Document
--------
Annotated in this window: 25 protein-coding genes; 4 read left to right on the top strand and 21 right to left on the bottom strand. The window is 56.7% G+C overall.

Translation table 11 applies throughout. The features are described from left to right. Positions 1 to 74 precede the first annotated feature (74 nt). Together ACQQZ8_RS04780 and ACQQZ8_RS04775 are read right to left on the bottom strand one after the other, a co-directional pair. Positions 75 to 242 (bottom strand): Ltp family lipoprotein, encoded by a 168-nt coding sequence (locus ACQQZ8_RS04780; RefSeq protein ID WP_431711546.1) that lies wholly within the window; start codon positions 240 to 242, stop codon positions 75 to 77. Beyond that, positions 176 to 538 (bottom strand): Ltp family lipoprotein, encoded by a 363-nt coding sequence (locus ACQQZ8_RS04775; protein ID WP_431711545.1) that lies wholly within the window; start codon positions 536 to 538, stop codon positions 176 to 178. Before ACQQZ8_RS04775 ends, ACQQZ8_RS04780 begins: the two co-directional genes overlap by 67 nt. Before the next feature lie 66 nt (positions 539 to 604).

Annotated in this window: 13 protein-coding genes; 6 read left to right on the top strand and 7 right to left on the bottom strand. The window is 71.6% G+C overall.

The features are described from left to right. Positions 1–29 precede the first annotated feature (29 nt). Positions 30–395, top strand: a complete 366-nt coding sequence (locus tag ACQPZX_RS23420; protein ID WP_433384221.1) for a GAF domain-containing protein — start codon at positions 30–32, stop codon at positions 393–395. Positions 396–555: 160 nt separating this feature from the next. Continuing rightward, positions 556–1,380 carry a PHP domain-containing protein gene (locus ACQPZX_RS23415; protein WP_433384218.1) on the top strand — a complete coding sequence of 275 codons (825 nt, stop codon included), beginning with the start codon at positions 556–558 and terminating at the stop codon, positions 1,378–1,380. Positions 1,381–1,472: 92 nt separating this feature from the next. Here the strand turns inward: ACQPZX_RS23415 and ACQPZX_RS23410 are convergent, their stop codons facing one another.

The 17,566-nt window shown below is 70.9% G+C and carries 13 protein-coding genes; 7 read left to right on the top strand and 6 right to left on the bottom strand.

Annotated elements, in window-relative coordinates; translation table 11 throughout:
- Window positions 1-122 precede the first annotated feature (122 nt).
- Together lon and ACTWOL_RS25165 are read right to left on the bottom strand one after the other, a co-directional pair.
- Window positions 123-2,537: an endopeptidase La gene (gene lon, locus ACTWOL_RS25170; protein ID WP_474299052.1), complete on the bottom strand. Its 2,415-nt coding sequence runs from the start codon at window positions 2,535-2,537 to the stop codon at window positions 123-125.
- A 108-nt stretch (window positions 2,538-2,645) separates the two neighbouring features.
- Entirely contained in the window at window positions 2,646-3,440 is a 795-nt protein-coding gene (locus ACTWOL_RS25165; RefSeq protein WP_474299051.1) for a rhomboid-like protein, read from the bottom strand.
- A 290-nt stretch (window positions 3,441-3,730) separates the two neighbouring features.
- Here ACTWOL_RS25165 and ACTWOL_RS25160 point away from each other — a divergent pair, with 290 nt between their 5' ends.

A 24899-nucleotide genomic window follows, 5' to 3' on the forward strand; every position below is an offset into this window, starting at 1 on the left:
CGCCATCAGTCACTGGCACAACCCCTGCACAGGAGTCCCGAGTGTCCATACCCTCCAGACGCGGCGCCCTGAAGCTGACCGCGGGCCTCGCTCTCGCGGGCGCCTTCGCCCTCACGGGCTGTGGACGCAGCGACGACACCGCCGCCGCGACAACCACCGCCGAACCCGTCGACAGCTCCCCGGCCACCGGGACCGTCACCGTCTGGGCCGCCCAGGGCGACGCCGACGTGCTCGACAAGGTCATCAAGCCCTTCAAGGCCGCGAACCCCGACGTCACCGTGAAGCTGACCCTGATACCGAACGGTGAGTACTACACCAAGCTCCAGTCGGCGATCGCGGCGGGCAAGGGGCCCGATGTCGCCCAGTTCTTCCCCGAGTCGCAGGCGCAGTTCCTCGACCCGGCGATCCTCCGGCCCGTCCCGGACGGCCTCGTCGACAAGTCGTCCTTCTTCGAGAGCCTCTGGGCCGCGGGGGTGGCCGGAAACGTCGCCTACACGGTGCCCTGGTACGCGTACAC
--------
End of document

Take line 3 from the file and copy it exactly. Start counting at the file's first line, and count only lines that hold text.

Annotated in this window: 13 protein-coding genes; 6 read left to right on the top strand and 7 right to left on the bottom strand. The window is 71.6% G+C overall.